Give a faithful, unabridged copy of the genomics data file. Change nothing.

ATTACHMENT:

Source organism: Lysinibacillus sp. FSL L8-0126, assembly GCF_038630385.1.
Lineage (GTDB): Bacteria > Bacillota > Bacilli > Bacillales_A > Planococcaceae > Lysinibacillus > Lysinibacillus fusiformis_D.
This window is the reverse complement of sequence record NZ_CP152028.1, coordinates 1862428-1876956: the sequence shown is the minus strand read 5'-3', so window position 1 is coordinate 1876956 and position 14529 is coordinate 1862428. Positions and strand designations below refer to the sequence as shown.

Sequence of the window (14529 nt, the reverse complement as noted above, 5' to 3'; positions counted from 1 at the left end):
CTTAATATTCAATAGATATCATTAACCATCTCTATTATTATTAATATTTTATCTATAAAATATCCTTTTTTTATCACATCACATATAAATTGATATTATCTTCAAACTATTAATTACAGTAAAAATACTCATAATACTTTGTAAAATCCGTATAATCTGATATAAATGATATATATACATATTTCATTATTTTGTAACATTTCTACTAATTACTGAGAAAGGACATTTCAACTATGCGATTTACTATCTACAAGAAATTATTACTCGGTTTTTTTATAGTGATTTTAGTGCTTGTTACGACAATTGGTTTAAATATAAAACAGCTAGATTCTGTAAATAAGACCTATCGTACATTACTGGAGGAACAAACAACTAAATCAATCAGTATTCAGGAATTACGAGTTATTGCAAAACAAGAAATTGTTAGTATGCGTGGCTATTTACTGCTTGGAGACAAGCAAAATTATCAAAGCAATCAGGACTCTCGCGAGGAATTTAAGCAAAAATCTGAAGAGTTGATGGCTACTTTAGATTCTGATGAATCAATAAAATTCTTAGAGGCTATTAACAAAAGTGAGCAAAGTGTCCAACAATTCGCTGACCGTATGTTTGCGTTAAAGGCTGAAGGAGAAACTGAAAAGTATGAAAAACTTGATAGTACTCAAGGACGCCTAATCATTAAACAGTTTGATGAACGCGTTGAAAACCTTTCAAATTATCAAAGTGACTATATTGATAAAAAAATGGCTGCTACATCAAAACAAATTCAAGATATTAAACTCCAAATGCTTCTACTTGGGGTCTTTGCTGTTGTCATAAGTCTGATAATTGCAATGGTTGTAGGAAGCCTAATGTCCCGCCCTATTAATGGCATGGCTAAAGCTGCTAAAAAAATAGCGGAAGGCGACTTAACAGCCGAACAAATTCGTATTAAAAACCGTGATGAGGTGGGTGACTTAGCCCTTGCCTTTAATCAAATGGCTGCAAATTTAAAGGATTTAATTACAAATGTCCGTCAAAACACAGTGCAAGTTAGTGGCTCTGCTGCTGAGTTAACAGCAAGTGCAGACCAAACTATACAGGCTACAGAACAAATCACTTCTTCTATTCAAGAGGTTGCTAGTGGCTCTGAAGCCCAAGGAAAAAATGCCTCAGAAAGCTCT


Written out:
Source organism: Lysinibacillus sp. FSL L8-0126, assembly GCF_038630385.1.
Lineage (GTDB): Bacteria > Bacillota > Bacilli > Bacillales_A > Planococcaceae > Lysinibacillus > Lysinibacillus fusiformis_D.
This window is the reverse complement of sequence record NZ_CP152028.1, coordinates 1862428-1876956: the sequence shown is the minus strand read 5'-3', so window position 1 is coordinate 1876956 and position 14529 is coordinate 1862428. Positions and strand designations below refer to the sequence as shown.

Sequence of the window (14529 nt, the reverse complement as noted above, 5' to 3'; positions counted from 1 at the left end):
CTTAATATTCAATAGATATCATTAACCATCTCTATTATTATTAATATTTTATCTATAAAATATCCTTTTTTTATCACATCACATATAAATTGATATTATCTTCAAACTATTAATTACAGTAAAAATACTCATAATACTTTGTAAAATCCGTATAATCTGATATAAATGATATATATACATATTTCATTATTTTGTAACATTTCTACTAATTACTGAGAAAGGACATTTCAACTATGCGATTTACTATCTACAAGAAATTATTACTCGGTTTTTTTATAGTGATTTTAGTGCTTGTTACGACAATTGGTTTAAATATAAAACAGCTAGATTCTGTAAATAAGACCTATCGTACATTACTGGAGGAACAAACAACTAAATCAATCAGTATTCAGGAATTACGAGTTATTGCAAAACAAGAAATTGTTAGTATGCGTGGCTATTTACTGCTTGGAGACAAGCAAAATTATCAAAGCAATCAGGACTCTCGCGAGGAATTTAAGCAAAAATCTGAAGAGTTGATGGCTACTTTAGATTCTGATGAATCAATAAAATTCTTAGAGGCTATTAACAAAAGTGAGCAAAGTGTCCAACAATTCGCTGACCGTATGTTTGCGTTAAAGGCTGAAGGAGAAACTGAAAAGTATGAAAAACTTGATAGTACTCAAGGACGCCTAATCATTAAACAGTTTGATGAACGCGTTGAAAACCTTTCAAATTATCAAAGTGACTATATTGATAAAAAAATGGCTGCTACATCAAAACAAATTCAAGATATTAAACTCCAAATGCTTCTACTTGGGGTCTTTGCTGTTGTCATAAGTCTGATAATTGCAATGGTTGTAGGAAGCCTAATGTCCCGCCCTATTAATGGCATGGCTAAAGCTGCTAAAAAAATAGCGGAAGGCGACTTAACAGCCGAACAAATTCGTATTAAAAACCGTGATGAGGTGGGTGACTTAGCCCTTGCCTTTAATCAAATGGCTGCAAATTTAAAGGATTTAATTACAAATGTCCGTCAAAACACAGTGCAAGTTAGTGGCTCTGCTGCTGAGTTAACAGCAAGTGCAGACCAAACTATACAGGCTACAGAACAAATCACTTCTTCTATTCAAGAGGTTGCTAGTGGCTCTGAAGCCCAAGGAAAAAATGCCTCAGAAAGCTCT